It used to be a truth universally acknowledged that any time a robot gets emotional, comics are about to get real bad. But bucking the trend and breaking the mold are the Transformers, and specifically the Transformers of the Lost Light in More Than Meets The Eye #53, by James Roberts, Alex Milne, and Hayato Sakamoto. Those robots are in a real devil of a pickle now, and they're making their peace with it the best they can.
Transformers - Page 2
Even movies about toys need writers. That’s why Hasbro, in an effort to compete with Marvel, DC, and every other company out there trying to create an integrated multiproperty cinematic universe has assembled a writer’s room of talent to figure out how to merge their assorted toy brands, including G.I. Joe, M.A.S.K., ROM, Micronauts, and Visionaries, into one streamlined movie continuity. The Hollywood Reporter says the Hasbro writer’s room will meet for the first time on Monday with an impressive roster of talent.
For those of us who are obsessed with the licensed comics of the '80s, the biggest news story of the year is unquestionably the return of ROM The Space Knight --- four words, very important --- to comics this summer. Considering he was a popular character at the time who hasn't starred in a comic in a full 30 years, it's a big deal, and IDW is taking the opportunity to reintroduce him in a pretty big way.
In July, ROM is making an appearance on variant covers across IDW's entire line to celebrate his return, and today, we're happy to reveal his appearance on Brendan Cahill's cover for Transformers: More Than Meets The Eye #55, where he and Rodimus are now best friends. That's what I'm assuming, anyway.
Way back in 2014 when the zero issue hit stands on Free Comic Book Day, Transformers vs. GI Joe kicked off with the death of Cobra Commander. And folks, it was a death - that dude was stabbed straight through the heart by Snake Eyes and then immediately crashed the fighter jet he was flying. So naturally, it only makes sense that he'd return from the dead in the grandest possible fashion.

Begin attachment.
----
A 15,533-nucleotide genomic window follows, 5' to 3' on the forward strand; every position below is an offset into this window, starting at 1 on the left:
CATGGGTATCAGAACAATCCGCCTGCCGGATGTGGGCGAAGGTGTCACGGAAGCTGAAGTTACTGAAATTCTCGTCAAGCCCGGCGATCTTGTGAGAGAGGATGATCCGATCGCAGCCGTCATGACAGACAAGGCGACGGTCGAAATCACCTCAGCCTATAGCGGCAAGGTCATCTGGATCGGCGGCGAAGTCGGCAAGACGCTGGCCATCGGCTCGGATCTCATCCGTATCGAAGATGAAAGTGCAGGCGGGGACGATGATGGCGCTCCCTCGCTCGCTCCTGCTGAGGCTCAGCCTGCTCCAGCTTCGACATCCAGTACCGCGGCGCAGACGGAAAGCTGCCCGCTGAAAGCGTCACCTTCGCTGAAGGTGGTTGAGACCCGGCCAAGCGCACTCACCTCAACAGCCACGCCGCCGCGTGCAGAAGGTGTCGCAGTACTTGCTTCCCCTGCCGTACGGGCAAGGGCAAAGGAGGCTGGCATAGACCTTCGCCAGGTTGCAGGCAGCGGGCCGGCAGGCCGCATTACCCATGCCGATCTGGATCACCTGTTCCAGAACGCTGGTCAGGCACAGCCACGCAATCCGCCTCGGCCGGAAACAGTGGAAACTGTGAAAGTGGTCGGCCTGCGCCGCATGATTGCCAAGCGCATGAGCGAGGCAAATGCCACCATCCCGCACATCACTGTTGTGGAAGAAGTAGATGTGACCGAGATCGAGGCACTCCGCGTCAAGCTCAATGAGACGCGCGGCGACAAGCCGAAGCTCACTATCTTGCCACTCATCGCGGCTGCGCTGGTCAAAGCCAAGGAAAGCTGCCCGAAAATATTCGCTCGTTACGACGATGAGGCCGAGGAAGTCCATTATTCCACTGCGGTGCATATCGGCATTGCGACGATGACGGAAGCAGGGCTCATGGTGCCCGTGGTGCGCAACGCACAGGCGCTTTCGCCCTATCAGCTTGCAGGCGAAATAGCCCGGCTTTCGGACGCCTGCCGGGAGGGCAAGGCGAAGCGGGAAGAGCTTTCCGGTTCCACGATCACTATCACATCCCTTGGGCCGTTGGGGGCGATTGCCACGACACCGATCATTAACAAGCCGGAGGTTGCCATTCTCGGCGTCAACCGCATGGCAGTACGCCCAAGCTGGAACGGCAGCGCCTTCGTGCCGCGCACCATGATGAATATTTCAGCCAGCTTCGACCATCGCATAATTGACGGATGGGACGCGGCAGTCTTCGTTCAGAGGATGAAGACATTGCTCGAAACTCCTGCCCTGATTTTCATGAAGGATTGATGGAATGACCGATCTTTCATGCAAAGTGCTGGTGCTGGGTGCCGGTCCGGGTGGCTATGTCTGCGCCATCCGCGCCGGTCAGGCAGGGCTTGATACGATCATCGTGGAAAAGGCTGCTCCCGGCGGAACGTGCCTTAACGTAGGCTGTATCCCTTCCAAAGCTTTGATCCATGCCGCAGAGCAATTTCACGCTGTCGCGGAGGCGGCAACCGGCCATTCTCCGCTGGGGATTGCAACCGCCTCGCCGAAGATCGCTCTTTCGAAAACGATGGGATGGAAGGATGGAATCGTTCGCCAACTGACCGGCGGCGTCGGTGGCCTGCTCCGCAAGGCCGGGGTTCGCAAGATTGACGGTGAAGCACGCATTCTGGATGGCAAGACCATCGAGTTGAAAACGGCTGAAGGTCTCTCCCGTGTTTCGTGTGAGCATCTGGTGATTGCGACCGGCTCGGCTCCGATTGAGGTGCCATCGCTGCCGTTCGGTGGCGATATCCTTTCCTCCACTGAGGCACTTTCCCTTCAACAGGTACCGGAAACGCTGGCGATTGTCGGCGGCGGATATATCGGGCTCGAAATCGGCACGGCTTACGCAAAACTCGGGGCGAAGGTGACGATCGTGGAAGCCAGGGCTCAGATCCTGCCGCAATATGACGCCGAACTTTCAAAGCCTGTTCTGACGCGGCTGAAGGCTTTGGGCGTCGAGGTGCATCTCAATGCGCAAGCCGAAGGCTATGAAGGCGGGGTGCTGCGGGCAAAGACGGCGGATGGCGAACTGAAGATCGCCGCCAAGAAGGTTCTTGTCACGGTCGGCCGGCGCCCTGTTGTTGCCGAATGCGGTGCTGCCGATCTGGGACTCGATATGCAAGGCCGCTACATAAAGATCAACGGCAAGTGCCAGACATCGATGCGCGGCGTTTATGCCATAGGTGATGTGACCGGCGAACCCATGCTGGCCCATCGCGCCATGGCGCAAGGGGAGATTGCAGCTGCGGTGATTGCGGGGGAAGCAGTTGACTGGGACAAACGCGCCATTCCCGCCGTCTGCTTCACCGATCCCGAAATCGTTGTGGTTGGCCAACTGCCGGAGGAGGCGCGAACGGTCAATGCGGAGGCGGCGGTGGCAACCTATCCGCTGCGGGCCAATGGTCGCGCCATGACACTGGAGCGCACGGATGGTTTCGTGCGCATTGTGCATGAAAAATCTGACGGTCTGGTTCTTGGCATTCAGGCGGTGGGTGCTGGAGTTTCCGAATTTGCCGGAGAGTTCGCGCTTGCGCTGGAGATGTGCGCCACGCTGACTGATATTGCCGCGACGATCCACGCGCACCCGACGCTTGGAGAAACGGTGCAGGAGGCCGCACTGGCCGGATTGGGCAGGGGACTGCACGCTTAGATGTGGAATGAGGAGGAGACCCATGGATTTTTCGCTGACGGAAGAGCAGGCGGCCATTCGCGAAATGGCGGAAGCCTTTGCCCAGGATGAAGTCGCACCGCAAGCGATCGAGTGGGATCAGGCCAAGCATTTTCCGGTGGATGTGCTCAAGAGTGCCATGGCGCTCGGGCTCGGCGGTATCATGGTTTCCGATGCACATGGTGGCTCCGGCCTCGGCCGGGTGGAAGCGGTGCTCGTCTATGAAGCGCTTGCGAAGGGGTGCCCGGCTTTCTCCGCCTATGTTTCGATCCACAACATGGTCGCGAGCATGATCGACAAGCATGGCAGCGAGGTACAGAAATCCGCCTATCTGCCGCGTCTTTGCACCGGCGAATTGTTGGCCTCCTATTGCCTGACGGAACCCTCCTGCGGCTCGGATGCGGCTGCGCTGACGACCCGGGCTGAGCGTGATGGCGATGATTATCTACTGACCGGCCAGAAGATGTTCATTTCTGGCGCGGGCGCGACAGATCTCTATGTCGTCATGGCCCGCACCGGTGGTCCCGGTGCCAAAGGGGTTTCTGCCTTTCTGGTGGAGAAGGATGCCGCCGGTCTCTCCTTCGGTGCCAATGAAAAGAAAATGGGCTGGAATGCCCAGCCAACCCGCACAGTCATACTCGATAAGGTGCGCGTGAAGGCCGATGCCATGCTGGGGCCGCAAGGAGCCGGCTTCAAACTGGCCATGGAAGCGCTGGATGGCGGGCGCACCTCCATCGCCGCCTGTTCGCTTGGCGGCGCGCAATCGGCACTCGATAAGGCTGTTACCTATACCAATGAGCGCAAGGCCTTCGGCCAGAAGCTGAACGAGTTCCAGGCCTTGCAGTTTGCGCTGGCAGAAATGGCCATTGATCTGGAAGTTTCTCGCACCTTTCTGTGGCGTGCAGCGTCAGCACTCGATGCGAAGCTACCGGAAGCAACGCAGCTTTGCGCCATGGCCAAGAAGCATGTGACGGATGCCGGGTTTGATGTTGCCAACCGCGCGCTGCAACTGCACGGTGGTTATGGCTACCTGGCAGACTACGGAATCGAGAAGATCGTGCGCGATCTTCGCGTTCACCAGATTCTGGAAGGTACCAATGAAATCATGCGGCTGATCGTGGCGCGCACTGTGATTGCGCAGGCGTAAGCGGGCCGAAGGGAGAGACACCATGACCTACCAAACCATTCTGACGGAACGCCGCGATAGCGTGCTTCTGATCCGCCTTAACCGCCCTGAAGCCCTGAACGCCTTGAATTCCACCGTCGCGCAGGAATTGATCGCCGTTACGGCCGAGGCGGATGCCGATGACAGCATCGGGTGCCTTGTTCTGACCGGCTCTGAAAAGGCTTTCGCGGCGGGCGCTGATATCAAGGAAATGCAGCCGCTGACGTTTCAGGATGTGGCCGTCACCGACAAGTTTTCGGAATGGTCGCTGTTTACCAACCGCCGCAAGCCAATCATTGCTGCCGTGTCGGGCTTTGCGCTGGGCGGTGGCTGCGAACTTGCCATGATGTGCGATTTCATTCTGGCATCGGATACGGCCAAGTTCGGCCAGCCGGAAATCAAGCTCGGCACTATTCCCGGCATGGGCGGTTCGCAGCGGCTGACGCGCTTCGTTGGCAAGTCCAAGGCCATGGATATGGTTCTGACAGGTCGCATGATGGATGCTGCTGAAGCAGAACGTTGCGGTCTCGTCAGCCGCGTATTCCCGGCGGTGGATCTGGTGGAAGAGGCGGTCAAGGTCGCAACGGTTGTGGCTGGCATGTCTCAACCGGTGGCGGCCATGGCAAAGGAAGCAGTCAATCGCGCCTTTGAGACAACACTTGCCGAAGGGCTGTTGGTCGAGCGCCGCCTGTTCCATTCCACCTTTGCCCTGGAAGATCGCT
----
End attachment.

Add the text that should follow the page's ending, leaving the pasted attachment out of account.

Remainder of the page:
I think the record will show that I'm a pretty big fan of Hasbro's cartoons from the '80s, and one of the things I love most about them is how great the soundtracks are. Not just the theme songs, but the incidental music that provides the background for Jem and the Holograms, or that smooth jazz version of the GI Joe theme that plays under the closing credits. Heck, even in the years before More Than Meets The Eye came along and made me stop hating the Transformers, I still had to admit that the music was pretty great.
The only problem is that I can't listen to it whenever I want, but now, it looks like that problem might be coming to an end. Composer Robert J. Walsh has confirmed that he's remastering the soundtracks for the Hasbro shows, with plans for Sony to release high-end versions that will include new footage and artwork, too.
The one thing that I've always said about Tom Scioli and John Barber's Transformers vs. GI Joe is that it feels like a comic that shouldn't be allowed to happen. From the zero issue that came out on Free Comic Book Day and gave us Snake-Eyes stabbing Cobra Commander in the heart while Cobra Commander blew his face off, it felt like we were dealing with something that went way beyond a crossover between toy properties, and ended up somewhere that was equal parts subversive and surreal.